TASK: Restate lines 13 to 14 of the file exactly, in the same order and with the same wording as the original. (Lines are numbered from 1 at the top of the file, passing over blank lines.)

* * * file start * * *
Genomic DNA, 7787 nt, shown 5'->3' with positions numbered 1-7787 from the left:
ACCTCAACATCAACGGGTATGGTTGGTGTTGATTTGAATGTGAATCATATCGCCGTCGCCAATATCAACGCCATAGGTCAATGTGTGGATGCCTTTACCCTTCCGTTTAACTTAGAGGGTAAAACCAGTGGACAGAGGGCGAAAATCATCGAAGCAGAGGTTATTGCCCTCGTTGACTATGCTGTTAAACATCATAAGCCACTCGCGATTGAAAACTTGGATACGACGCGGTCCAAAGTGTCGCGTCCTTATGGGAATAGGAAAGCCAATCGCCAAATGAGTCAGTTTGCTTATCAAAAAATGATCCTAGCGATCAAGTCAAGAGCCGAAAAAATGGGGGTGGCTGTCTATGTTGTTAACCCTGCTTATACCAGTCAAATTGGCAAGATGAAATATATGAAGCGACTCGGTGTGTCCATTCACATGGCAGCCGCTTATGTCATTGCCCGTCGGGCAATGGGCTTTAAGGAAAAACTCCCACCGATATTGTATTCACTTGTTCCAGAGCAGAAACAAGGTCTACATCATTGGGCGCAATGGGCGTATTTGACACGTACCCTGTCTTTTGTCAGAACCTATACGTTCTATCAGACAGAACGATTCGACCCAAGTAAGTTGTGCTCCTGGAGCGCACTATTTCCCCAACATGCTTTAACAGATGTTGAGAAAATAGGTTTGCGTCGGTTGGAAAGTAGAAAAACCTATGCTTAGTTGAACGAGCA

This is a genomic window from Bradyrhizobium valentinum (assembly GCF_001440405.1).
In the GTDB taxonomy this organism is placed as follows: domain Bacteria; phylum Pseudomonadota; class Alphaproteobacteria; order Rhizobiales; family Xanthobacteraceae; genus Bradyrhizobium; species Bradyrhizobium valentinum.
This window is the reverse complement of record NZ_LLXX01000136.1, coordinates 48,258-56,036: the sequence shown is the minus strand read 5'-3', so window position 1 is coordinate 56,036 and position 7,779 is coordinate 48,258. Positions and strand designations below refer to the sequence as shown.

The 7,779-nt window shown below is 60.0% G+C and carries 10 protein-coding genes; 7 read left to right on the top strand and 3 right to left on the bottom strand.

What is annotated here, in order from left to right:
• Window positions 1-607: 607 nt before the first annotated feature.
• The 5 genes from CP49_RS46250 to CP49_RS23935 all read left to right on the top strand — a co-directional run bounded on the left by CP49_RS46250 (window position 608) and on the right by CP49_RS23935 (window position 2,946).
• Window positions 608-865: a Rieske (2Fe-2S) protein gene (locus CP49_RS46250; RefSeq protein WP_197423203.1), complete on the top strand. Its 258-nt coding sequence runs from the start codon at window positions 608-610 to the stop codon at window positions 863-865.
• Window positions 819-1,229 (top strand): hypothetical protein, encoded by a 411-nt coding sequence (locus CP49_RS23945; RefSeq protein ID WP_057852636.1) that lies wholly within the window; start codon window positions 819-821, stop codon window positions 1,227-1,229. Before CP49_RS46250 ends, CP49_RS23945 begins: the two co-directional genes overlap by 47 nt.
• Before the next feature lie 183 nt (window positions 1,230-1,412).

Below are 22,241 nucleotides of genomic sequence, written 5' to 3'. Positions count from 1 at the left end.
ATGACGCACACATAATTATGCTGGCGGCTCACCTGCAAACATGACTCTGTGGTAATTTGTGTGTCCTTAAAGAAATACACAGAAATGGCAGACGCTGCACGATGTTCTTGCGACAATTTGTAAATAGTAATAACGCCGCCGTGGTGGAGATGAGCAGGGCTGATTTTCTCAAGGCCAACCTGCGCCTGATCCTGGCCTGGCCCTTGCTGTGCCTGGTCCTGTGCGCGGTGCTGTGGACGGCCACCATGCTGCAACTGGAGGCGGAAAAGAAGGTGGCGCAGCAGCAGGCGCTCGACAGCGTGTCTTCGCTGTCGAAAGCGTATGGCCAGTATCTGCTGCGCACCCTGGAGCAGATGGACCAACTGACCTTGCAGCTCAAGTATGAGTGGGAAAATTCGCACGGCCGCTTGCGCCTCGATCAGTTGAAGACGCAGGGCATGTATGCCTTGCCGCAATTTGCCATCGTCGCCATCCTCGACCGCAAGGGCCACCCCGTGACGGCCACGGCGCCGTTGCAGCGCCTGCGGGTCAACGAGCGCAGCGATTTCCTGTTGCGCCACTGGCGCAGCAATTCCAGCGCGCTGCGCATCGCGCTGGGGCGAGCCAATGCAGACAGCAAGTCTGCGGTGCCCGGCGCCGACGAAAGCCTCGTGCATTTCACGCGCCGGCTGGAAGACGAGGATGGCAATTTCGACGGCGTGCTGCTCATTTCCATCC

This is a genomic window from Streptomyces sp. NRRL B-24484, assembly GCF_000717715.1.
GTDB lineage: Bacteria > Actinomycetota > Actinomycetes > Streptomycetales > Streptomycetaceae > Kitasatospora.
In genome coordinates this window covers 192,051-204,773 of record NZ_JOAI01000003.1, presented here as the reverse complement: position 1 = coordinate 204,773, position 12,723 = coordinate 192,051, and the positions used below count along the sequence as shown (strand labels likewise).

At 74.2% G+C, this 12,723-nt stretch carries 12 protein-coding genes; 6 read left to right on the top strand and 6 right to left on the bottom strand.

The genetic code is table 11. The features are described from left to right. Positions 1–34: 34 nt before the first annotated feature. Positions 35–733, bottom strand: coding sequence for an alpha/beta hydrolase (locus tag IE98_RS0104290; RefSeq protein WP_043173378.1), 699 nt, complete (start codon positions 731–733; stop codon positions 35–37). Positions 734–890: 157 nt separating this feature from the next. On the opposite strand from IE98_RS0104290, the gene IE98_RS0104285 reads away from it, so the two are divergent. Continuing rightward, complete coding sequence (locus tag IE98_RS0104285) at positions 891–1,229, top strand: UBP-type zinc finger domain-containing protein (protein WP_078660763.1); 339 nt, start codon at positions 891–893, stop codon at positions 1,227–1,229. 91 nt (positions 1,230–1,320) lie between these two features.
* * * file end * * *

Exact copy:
Below are 22,241 nucleotides of genomic sequence, written 5' to 3'. Positions count from 1 at the left end.
ATGACGCACACATAATTATGCTGGCGGCTCACCTGCAAACATGACTCTGTGGTAATTTGTGTGTCCTTAAAGAAATACACAGAAATGGCAGACGCTGCACGATGTTCTTGCGACAATTTGTAAATAGTAATAACGCCGCCGTGGTGGAGATGAGCAGGGCTGATTTTCTCAAGGCCAACCTGCGCCTGATCCTGGCCTGGCCCTTGCTGTGCCTGGTCCTGTGCGCGGTGCTGTGGACGGCCACCATGCTGCAACTGGAGGCGGAAAAGAAGGTGGCGCAGCAGCAGGCGCTCGACAGCGTGTCTTCGCTGTCGAAAGCGTATGGCCAGTATCTGCTGCGCACCCTGGAGCAGATGGACCAACTGACCTTGCAGCTCAAGTATGAGTGGGAAAATTCGCACGGCCGCTTGCGCCTCGATCAGTTGAAGACGCAGGGCATGTATGCCTTGCCGCAATTTGCCATCGTCGCCATCCTCGACCGCAAGGGCCACCCCGTGACGGCCACGGCGCCGTTGCAGCGCCTGCGGGTCAACGAGCGCAGCGATTTCCTGTTGCGCCACTGGCGCAGCAATTCCAGCGCGCTGCGCATCGCGCTGGGGCGAGCCAATGCAGACAGCAAGTCTGCGGTGCCCGGCGCCGACGAAAGCCTCGTGCATTTCACGCGCCGGCTGGAAGACGAGGATGGCAATTTCGACGGCGTGCTGCTCATTTCCATCC